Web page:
Acts 15, an interpretation question

2 10 2008

Can I get some help interpreting the meaning of Acts 15?  Particularly the following two passages… they are nearly identical.

“It is my judgment, therefore, that we should not make it difficult for the Gentiles who are turning to God. Instead we should write to them, telling them to abstain from food polluted by idols, from sexual immorality, from the meat of strangled animals and from blood.” [Acts 15:19-20]

“It seemed good to the Holy Spirit and to us not to burden you with anything beyond the following requirements: You are to abstain from food sacrificed to idols, from blood, from the meat of strangled animals and from sexual immorality. You will do well to avoid these things. Farewell.” [Acts 15:28-29]

Why does it say “not to burden you with anything beyond” these requirements?  I know that this letter was directed at the Gentiles that were turning to God [verse 19], so does that mean that these are the first steps to following God?  That these 4 things are somewhat of the bare minimum of obeying God?

I also was wondering what the 4 “requirements” meant.  I found a good website that breaks these 4 requirements down, so here it goes.

  • “abstain from food sacrificed to idols” – This seems pretty straight forward, dont eat any meat from an animal that was given to another god because that would be a form of worshipping that other god.
  • abstain “from blood” – Upon reading this passage, I thought this meant murder, but upon reading W.J. Wolfaardt’s (author of website mentioned above) interpretation it appears to mean eating or drinking blood, blood that “which when shed causes death”.  But does this include abstaining from murdering someone, or just make sure that you don’t drink the blood of someone you kill?
  • abstain “from the meat of strangled animals” – This also has to do with blood.  If an animal is strangled, the blood of that animal is not properly drained, and the person eating that animal would be eating the blood of that animal.  So, it seems that animals need to be killed in a certain way in order for the blood to drain from that animal.  Also slitting the animals throat is said to be more humane than killing the animal by strangling it (seems true, quick and easy compared to slow and painful).
  • abstain “from sexual immorality” – This one is also pretty straight forward, any sexual relationship other than a married man and woman is considered immoral to God.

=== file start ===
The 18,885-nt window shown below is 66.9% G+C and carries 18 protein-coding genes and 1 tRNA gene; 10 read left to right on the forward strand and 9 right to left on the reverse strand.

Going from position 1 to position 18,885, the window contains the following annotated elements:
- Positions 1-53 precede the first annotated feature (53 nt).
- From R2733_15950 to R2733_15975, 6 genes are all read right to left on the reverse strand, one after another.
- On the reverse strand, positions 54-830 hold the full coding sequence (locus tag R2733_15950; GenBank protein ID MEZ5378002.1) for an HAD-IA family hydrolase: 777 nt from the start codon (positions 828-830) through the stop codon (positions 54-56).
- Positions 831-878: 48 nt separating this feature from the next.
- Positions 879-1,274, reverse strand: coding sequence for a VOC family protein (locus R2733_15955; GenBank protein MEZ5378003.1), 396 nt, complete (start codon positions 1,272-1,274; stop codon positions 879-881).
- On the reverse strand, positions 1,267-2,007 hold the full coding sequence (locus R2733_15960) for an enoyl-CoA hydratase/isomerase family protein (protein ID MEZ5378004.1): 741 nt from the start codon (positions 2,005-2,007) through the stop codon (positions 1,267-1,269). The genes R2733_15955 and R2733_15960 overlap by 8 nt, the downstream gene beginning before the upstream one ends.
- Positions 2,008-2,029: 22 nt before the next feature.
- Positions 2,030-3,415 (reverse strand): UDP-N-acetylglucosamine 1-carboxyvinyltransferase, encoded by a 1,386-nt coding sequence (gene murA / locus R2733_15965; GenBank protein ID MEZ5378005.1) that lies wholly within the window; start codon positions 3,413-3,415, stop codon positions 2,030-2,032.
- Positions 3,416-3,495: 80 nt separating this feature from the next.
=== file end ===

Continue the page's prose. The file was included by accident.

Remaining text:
So by how it is written here in Acts, are these the bare minimum requirements of being a Christian?  Lots of people say (as does the Bible) that all sin is the same, which may be the case, but then why start with these 4?  Are these more important somehow?  Also, is the blood one still relevant today, because many of the verses dealing with blood were taken care of by Jesus?



4 responses

2 10 2008

When reading scripture we must always pay attention to a couple of things. First, the context from which we are pulling the verses, what is happening, what are they writing about, who is doing the writing, and so on and so forth. Second, we must realize the historical context and what was going on in the world of the writer. Third, and this is terribly important, we must acknowledge that one verse or one chapter, or one book even, is part of a larger narrative and is just one piece to the story.

That being said, the text we are questioning here seems to be a text which is about purity, and not only purity, but Jewish purity. Let us remember that what brought this whole need for Paul to write to the Gentile brothers was the preaching of circumcision by the brothers who were given no instruction. To be honest, I’d be a little freaked out about it too. So when Paul says that he doesn’t want to burden the Gentile brothers with anything beyond this he is partaking in the discussion within the early church about whether or not the Gentiles were to follow the Jewish law or not.

I would not say that these things are the bare minimum for following G-d because, obviously, that leads us down dangerous roads of legality and action oriented holiness. Jesus doesn’t lay down too many rules and neglects specifying things, on purpose in my opinion, because what he talks about is the position of the heart. “I desire mercy, not sacrifice.”